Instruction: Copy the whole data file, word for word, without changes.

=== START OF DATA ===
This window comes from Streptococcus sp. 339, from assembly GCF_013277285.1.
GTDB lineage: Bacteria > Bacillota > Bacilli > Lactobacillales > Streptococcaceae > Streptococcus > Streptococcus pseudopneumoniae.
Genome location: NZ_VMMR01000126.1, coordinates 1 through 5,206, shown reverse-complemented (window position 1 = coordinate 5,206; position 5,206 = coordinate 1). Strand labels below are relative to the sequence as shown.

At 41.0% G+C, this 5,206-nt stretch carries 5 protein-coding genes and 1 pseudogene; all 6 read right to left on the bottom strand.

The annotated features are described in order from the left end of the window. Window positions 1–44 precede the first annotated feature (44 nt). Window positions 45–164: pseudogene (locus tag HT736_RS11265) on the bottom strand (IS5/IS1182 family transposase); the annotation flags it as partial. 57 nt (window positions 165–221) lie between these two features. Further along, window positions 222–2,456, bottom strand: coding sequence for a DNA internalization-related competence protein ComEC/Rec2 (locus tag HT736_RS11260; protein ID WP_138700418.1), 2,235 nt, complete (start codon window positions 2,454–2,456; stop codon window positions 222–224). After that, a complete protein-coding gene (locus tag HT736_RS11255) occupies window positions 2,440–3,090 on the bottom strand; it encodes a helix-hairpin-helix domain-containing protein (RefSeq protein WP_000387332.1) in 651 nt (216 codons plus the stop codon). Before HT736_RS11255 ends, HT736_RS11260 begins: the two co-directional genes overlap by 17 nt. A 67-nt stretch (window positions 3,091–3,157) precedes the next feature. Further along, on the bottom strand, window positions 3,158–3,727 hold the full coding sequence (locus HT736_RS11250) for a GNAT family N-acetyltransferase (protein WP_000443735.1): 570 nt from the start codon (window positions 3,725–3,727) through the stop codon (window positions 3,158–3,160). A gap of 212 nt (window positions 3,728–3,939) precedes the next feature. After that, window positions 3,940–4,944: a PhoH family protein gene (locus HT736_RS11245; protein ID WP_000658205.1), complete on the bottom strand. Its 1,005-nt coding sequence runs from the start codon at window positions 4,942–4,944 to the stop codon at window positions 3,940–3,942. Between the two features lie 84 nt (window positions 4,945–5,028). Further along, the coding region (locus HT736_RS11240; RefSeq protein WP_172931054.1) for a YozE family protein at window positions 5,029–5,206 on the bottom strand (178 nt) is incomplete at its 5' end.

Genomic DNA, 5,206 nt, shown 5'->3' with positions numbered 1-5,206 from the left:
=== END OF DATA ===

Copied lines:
This window comes from Streptococcus sp. 339, from assembly GCF_013277285.1.
GTDB lineage: Bacteria > Bacillota > Bacilli > Lactobacillales > Streptococcaceae > Streptococcus > Streptococcus pseudopneumoniae.
Genome location: NZ_VMMR01000126.1, coordinates 1 through 5,206, shown reverse-complemented (window position 1 = coordinate 5,206; position 5,206 = coordinate 1). Strand labels below are relative to the sequence as shown.

At 41.0% G+C, this 5,206-nt stretch carries 5 protein-coding genes and 1 pseudogene; all 6 read right to left on the bottom strand.

The annotated features are described in order from the left end of the window. Window positions 1–44 precede the first annotated feature (44 nt). Window positions 45–164: pseudogene (locus tag HT736_RS11265) on the bottom strand (IS5/IS1182 family transposase); the annotation flags it as partial. 57 nt (window positions 165–221) lie between these two features. Further along, window positions 222–2,456, bottom strand: coding sequence for a DNA internalization-related competence protein ComEC/Rec2 (locus tag HT736_RS11260; protein ID WP_138700418.1), 2,235 nt, complete (start codon window positions 2,454–2,456; stop codon window positions 222–224). After that, a complete protein-coding gene (locus tag HT736_RS11255) occupies window positions 2,440–3,090 on the bottom strand; it encodes a helix-hairpin-helix domain-containing protein (RefSeq protein WP_000387332.1) in 651 nt (216 codons plus the stop codon). Before HT736_RS11255 ends, HT736_RS11260 begins: the two co-directional genes overlap by 17 nt. A 67-nt stretch (window positions 3,091–3,157) precedes the next feature. Further along, on the bottom strand, window positions 3,158–3,727 hold the full coding sequence (locus HT736_RS11250) for a GNAT family N-acetyltransferase (protein WP_000443735.1): 570 nt from the start codon (window positions 3,725–3,727) through the stop codon (window positions 3,158–3,160). A gap of 212 nt (window positions 3,728–3,939) precedes the next feature. After that, window positions 3,940–4,944: a PhoH family protein gene (locus HT736_RS11245; protein ID WP_000658205.1), complete on the bottom strand. Its 1,005-nt coding sequence runs from the start codon at window positions 4,942–4,944 to the stop codon at window positions 3,940–3,942. Between the two features lie 84 nt (window positions 4,945–5,028). Further along, the coding region (locus HT736_RS11240; RefSeq protein WP_172931054.1) for a YozE family protein at window positions 5,029–5,206 on the bottom strand (178 nt) is incomplete at its 5' end.

Genomic DNA, 5,206 nt, shown 5'->3' with positions numbered 1-5,206 from the left: